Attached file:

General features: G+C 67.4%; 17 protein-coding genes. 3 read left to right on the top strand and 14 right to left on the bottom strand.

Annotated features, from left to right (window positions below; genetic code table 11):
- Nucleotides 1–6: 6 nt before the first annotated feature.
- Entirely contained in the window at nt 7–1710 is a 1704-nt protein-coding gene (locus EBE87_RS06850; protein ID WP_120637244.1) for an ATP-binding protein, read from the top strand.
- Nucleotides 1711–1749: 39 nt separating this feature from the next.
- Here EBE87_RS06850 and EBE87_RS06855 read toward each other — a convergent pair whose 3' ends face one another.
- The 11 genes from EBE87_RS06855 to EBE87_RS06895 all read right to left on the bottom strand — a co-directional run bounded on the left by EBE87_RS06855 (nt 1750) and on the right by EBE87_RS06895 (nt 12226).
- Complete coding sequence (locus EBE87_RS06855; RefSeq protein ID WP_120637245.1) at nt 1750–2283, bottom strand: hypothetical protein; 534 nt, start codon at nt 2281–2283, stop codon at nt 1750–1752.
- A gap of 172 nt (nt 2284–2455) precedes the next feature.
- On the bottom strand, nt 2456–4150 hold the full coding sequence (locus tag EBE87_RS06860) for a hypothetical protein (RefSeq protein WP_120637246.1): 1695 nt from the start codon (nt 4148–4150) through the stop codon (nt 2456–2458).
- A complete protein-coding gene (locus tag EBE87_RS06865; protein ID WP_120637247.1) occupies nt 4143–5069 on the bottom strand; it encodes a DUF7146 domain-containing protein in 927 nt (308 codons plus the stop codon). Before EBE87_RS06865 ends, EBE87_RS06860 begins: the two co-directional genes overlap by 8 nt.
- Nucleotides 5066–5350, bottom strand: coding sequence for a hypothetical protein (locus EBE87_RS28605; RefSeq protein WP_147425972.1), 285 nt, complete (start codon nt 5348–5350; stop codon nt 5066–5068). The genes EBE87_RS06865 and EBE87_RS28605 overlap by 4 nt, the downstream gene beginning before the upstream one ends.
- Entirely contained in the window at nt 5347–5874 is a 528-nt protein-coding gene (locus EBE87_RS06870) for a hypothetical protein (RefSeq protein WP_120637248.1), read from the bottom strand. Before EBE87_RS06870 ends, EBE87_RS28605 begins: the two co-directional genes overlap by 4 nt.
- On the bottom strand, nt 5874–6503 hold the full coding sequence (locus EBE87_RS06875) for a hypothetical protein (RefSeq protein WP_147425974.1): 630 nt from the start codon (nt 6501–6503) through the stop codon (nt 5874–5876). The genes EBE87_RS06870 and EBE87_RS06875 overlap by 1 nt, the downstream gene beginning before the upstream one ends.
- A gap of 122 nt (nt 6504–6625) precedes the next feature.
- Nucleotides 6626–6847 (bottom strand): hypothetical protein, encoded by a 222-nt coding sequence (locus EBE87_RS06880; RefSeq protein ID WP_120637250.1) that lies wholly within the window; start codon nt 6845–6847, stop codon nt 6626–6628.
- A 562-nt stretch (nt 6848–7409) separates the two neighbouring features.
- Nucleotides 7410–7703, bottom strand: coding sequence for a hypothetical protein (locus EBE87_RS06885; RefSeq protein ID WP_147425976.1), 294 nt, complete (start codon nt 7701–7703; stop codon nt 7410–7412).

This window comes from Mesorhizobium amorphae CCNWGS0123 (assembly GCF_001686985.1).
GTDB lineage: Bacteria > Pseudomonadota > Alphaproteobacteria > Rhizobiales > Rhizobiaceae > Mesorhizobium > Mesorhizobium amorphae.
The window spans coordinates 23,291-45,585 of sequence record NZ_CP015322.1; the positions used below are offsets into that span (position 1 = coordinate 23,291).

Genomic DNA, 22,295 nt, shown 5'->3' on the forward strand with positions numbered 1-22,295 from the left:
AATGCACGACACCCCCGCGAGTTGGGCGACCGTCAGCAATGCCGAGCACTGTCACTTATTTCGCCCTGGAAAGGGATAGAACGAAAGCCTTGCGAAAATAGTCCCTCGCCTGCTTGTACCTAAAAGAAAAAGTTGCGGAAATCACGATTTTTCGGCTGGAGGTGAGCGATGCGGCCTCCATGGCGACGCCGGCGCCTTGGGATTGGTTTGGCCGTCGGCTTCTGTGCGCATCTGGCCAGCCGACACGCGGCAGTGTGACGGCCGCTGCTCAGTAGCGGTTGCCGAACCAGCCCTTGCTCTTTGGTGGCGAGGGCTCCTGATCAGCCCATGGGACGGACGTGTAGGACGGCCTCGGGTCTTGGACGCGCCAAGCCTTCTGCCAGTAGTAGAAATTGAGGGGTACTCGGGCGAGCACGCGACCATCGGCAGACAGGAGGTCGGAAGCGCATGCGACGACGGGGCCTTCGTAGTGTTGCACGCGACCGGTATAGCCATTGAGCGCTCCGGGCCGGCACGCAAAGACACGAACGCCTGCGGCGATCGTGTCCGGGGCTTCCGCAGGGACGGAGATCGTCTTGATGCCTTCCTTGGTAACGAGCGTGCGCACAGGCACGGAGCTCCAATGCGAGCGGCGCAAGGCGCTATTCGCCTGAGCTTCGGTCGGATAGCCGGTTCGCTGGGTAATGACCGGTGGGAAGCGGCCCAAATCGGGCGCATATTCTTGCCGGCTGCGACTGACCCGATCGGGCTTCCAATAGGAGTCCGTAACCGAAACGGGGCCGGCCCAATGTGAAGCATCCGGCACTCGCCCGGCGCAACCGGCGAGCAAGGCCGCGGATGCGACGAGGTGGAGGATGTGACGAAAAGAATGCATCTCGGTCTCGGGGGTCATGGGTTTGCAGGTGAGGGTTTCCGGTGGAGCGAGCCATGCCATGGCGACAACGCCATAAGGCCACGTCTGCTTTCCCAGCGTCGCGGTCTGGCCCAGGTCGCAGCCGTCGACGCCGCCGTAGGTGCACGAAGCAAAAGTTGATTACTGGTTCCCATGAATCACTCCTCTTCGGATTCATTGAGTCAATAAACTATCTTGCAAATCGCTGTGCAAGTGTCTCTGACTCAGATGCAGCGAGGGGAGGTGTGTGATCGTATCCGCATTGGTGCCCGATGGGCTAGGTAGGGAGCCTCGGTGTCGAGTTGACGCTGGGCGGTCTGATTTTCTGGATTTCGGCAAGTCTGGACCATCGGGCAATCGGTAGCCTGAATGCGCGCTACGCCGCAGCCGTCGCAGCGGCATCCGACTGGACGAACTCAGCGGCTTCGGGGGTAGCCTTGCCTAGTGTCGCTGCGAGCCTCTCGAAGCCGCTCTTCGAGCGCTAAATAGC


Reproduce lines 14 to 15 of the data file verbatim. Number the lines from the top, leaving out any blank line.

- On the bottom strand, nt 5874–6503 hold the full coding sequence (locus EBE87_RS06875) for a hypothetical protein (RefSeq protein WP_147425974.1): 630 nt from the start codon (nt 6501–6503) through the stop codon (nt 5874–5876). The genes EBE87_RS06870 and EBE87_RS06875 overlap by 1 nt, the downstream gene beginning before the upstream one ends.
- A gap of 122 nt (nt 6504–6625) precedes the next feature.